2 May 1966 |
|Alma mater||Tsinghua University,
|Academic advisors||Charles Lieber|
|Known for||Carbon nanotubes,
|Notable awards||ACS Award in pure chemistry (2002)|
Hongjie Dai (Chinese: 戴宏杰; born 2 May 1966 in Shaoyang, China) is a Chinese-American Chemist and Applied Physicist, the J.G. Jackson & C.J. Wood Professor of Chemistry at Stanford University. He is a leading figure in the study of carbon nanotubes. Dai is ranked as the 7th top Chemist in the world by Science Watch. He is currently the scientific advisor and co-founder to Nirmidas Biotech, Inc., which aims to commercialize his breakthrough research on NIR-II dyes and plasmonic gold (pGOLD) to applications in healthcare and in vitro diagnostics.
Dai received a B.S. in Physics from Tsinghua University, Beijing, in 1989, and M.S. in applied sciences from Columbia University in 1991, and a Ph.D. in Applied Physics from Harvard University in 1994 under the direction of Prof. Charles Lieber. After postdoctoral research at Harvard, he joined the Stanford faculty as an assistant professor in 1997.
Among his awards are the American Chemical Society's ACS Award in pure chemistry, 2002, the Julius Springer Prize for Applied Physics, 2004, and the American Physical Society's James C. McGroddy Prize for New Materials, 2006. He was elected to the American Academy of Arts and Sciences in 2009, and to the American Association for the Advancement of Science in 2011. In 2016, he was elected to the National Academy of Sciences.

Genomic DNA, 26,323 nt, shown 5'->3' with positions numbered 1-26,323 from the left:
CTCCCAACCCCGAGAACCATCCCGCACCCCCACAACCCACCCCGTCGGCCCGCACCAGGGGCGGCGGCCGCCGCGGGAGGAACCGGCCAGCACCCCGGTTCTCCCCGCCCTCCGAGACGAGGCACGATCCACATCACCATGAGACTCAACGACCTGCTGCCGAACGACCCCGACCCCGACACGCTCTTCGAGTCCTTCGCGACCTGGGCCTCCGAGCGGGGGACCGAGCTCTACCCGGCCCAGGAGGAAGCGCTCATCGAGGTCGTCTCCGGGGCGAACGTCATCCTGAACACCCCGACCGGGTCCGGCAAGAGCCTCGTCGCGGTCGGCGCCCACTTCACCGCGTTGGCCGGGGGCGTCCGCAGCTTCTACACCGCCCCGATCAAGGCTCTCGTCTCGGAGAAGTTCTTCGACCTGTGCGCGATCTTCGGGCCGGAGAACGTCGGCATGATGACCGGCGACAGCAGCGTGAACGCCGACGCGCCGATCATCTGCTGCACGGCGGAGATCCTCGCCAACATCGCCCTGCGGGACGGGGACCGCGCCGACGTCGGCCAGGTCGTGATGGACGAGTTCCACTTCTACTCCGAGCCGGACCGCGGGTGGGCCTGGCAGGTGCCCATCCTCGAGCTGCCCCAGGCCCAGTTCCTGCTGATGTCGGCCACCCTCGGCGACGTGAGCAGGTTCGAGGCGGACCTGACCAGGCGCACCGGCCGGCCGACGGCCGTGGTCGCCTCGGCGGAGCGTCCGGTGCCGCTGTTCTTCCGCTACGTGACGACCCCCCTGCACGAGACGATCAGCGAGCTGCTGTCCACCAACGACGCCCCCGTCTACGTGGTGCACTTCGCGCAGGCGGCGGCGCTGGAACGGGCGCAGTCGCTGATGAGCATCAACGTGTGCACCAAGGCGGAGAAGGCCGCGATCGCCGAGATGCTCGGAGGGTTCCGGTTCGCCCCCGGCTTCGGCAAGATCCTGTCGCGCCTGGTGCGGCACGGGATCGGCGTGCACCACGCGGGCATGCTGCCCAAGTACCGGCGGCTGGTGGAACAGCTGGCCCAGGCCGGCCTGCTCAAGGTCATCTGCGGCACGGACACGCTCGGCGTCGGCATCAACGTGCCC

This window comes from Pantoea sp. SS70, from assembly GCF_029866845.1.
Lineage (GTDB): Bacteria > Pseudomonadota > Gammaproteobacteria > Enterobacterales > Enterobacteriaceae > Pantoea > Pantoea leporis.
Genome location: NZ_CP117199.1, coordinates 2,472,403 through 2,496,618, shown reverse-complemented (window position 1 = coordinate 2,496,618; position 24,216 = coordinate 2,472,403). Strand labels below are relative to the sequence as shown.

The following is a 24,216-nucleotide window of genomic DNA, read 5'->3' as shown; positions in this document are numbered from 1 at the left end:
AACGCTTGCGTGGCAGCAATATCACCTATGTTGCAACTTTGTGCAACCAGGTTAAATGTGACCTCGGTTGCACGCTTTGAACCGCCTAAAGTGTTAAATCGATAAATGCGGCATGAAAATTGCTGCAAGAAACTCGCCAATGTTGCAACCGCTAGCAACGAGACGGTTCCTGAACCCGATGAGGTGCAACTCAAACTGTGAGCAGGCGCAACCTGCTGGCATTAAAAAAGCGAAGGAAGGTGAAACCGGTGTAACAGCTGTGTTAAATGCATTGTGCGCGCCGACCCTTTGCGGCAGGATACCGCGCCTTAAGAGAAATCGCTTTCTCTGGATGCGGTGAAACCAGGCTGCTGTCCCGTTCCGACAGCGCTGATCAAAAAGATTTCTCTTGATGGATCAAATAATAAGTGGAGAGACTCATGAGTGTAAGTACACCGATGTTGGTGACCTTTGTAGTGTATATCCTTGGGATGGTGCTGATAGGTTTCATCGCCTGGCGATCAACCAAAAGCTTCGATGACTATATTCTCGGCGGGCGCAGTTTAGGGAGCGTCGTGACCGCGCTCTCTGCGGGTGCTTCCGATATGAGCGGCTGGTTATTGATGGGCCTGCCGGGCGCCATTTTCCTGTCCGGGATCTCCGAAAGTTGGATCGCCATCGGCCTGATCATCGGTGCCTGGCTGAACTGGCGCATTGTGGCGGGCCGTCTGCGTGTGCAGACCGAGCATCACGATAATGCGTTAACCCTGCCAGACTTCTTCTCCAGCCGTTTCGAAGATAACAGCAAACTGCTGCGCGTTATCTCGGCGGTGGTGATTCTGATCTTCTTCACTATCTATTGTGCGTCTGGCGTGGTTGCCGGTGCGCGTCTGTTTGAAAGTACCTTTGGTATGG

- Mosher, Harry S., Stanford Chemistry Department History 1977 to 2000. VI. Professors, Brief Biographical Summaries 1976–2000, Stanford University Library, archived from the original on 12 February 2012.
- "Chemistry Faculty: Faculty Research Interests - Hongjie Dai". Stanford University. Retrieved 9 June 2010..
- Eisenberg, Anne (2 March 2000), "A Wisp of Carbon, a Whiff of Gases", New York Times.
- "Researchers Develop First Integrated Silicon Circuit With Nanotube Transistors", ScienceDaily, 7 January 2004.
- Biever, Celeste (21 February 2007), "Nanotubes smuggle anti-HIV molecules into cells", NewScientist.
- Brumfiel, Geoff (15 April 2009), "Nanotubes cut to ribbons: New techniques open up carbon tubes to create ribbons", Nature, doi:10.1038/news.2009.367.
- Reuters, Thomson. "Top 100 Chemists, 2000-2010 - ScienceWatch.com - Thomson Reuters". archive.sciencewatch.com. Retrieved 2016-01-31.
- ACS Award in Pure Chemistry, American Chemical Society, retrieved 2011-04-09.
- Julius Springer Prize for Applied Physics 2004 awarded, Springer-Verlag, 5 October 2004.
- 2006 James C. McGroddy Prize for New Materials Recipient, American Physical Society, archived from the original on 3 September 2011, retrieved 9 April 2011.
- "11 Stanford faculty inducted into AAAS", Stanford Daily, 23 April 2009[permanent dead link].
- "Three Stanford scholars tapped as AAAS fellows", Stanford Report, 12 January 2011.
- National Academy of Sciences Members and Foreign Associates Elected, News from the National Academy of Sciences, National Academy of Sciences, May 3, 2016, retrieved 2016-05-14.
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